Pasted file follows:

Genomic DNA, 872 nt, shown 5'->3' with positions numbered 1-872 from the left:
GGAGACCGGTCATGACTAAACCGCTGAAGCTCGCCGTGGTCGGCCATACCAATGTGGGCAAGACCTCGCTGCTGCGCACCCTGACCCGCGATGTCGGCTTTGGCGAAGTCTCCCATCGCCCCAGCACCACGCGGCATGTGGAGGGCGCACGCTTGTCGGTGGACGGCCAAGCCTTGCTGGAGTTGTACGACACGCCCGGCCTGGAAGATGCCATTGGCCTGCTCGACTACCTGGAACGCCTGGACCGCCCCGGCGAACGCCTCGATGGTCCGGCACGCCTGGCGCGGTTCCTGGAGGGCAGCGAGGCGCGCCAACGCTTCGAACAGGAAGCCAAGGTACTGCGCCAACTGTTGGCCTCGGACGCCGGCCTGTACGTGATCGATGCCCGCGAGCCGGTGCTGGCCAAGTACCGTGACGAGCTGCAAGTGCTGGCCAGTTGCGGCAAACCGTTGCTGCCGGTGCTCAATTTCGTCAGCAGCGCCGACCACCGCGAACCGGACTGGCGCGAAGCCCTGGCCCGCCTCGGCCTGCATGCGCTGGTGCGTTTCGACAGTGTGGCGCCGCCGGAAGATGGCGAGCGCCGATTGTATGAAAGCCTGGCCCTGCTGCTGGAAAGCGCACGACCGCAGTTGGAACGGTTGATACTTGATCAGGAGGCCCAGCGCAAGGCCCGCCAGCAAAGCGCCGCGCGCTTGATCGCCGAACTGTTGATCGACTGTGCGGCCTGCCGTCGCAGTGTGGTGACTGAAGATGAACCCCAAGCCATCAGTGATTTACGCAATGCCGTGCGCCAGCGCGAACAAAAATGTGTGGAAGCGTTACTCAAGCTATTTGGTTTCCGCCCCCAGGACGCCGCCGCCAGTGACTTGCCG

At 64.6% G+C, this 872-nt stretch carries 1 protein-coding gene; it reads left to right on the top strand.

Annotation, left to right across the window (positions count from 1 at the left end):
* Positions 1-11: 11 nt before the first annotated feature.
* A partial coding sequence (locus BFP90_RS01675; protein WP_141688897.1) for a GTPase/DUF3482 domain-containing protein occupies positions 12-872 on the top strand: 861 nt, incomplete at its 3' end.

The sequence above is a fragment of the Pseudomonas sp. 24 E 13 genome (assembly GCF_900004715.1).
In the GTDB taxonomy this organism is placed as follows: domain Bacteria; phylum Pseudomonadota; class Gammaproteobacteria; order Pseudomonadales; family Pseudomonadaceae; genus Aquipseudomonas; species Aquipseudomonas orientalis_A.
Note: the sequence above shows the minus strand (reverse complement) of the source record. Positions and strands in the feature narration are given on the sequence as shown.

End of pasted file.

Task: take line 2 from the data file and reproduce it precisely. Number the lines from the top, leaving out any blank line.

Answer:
GGAGACCGGTCATGACTAAACCGCTGAAGCTCGCCGTGGTCGGCCATACCAATGTGGGCAAGACCTCGCTGCTGCGCACCCTGACCCGCGATGTCGGCTTTGGCGAAGTCTCCCATCGCCCCAGCACCACGCGGCATGTGGAGGGCGCACGCTTGTCGGTGGACGGCCAAGCCTTGCTGGAGTTGTACGACACGCCCGGCCTGGAAGATGCCATTGGCCTGCTCGACTACCTGGAACGCCTGGACCGCCCCGGCGAACGCCTCGATGGTCCGGCACGCCTGGCGCGGTTCCTGGAGGGCAGCGAGGCGCGCCAACGCTTCGAACAGGAAGCCAAGGTACTGCGCCAACTGTTGGCCTCGGACGCCGGCCTGTACGTGATCGATGCCCGCGAGCCGGTGCTGGCCAAGTACCGTGACGAGCTGCAAGTGCTGGCCAGTTGCGGCAAACCGTTGCTGCCGGTGCTCAATTTCGTCAGCAGCGCCGACCACCGCGAACCGGACTGGCGCGAAGCCCTGGCCCGCCTCGGCCTGCATGCGCTGGTGCGTTTCGACAGTGTGGCGCCGCCGGAAGATGGCGAGCGCCGATTGTATGAAAGCCTGGCCCTGCTGCTGGAAAGCGCACGACCGCAGTTGGAACGGTTGATACTTGATCAGGAGGCCCAGCGCAAGGCCCGCCAGCAAAGCGCCGCGCGCTTGATCGCCGAACTGTTGATCGACTGTGCGGCCTGCCGTCGCAGTGTGGTGACTGAAGATGAACCCCAAGCCATCAGTGATTTACGCAATGCCGTGCGCCAGCGCGAACAAAAATGTGTGGAAGCGTTACTCAAGCTATTTGGTTTCCGCCCCCAGGACGCCGCCGCCAGTGACTTGCCG